Malaysia, Thailand, Indonesia launch currency framework

14:11 | 12/12/2017 Cooperation

Malaysia, Thailand, and Indonesia on December 11 launched a framework and appointed top banks as partners in a co-ordinated effort to promote local currencies in settling bilateral trade and direct investments that would help reduce reliance on U.S. dollars for such transactions.

The new framework would help reduce reliance on U.S. dollars in settling bilateral trade and direct investments - Photo: Reuters

The frameworks follow a pact between the three members of the Association of Southeast Asian Nations, or a 10-country bloc also known as Asean, signed in 2015 aimed at promoting cross-border trade and investments.

Last year, trade within Southeast Asia contributed $521 billion, or 23.5% of total trade, while intra-Asean investments rose to a record level of $24 billion in 2016, accounting for 25% of total foreign investment flows into the region.

"Intra-Asean partnership is critical for regional integration in support of our economies and financial systems," said Bank Negara Malaysia Governor Muhammad Ibrahim. "We expect this to be strengthened further, supported by the strong growth of intra-Asean trade."

Malaysia's bilateral trade volume totalled $13.8 billion with Indonesia and $13 billion with Thailand in 2016. However, only 5.8% and 11.4% of Malaysia's trade with Indonesia and Thailand, respectively were settled in local currencies, Muhammad noted.

Economists said the nascent move could help increase the use of local currencies among Asean countries, although any effect on trade and investments could be seen only in the longer-run.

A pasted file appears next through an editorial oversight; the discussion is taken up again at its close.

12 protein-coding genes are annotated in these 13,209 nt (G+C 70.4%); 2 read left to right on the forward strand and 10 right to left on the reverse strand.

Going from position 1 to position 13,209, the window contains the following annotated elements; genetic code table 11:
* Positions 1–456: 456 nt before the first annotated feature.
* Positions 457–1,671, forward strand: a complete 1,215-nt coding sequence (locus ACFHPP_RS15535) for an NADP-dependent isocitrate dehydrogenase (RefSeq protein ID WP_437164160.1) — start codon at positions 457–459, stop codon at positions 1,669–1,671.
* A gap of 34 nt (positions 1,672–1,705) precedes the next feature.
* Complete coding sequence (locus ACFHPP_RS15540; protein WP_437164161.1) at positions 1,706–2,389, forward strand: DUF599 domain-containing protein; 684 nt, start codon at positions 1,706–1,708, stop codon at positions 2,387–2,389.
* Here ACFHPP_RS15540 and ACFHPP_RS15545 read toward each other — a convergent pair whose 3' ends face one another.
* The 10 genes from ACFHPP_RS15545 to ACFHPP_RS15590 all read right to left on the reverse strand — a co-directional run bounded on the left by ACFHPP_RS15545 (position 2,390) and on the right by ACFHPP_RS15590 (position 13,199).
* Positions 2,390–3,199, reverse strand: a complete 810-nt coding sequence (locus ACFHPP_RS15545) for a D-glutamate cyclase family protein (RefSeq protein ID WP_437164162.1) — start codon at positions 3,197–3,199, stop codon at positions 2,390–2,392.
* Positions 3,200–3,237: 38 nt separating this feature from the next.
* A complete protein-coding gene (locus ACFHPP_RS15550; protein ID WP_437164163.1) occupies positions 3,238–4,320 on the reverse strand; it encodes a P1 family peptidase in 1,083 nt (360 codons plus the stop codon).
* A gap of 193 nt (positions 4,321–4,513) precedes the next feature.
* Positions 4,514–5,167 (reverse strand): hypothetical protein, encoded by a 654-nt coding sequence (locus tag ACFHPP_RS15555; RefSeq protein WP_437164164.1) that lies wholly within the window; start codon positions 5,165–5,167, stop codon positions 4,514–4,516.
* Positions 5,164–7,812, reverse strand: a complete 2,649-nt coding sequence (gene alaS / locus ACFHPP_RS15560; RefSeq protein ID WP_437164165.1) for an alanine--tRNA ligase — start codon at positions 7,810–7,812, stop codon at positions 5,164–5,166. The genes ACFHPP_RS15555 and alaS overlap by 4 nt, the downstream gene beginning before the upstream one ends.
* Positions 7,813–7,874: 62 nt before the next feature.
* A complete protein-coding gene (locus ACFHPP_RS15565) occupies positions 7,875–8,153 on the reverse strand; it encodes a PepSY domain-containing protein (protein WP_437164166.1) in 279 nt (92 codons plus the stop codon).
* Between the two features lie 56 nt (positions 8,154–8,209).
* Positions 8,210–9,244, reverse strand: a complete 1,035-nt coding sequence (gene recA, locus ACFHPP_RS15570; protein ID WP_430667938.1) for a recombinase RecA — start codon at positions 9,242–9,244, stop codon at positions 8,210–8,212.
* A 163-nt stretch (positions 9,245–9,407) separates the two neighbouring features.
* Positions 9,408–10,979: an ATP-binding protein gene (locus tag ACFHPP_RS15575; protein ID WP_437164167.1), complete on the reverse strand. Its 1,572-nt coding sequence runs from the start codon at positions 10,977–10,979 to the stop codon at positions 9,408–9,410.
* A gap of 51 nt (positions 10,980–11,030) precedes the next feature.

"Asean is looking for more integration but not going the Eurozone path of creating common currency," said CIMB Investment Bank's Economist Michelle Chia. "Using more of our own currencies is a matter of getting liquidity and this cross-country cooperation is the first step."

Banks appointed to support the rupiah-ringgit framework include Bank Rakyat Indonesia and CIMB Group Holdings, while Bank Mandiri and Bangkok Bank Public were among those appointed for the rupiah-baht framework.

All three frameworks--rupiah-ringgit, rupiah-baht, and expanded baht-ringgit-- will be effective from Jan. 2, Bank Indonesia, Bank Negara Malaysia, and Bank of Thailand said in a joint statement. The effort aims at cutting transaction costs, broaden trade settlement options, and boost efficiency.

"These initiatives are part of the continuous effort to promote a wider use of local currencies to facilitate and boost trade and investment in these countries," the central banks said.

The central banks have also named banks such as Malayan Banking and The Siam Commercial Bank for the ringgit-baht framework. In addition, the baht-ringgit settlement framework is also expanded to include direct investment to enrich the existing trade transactions.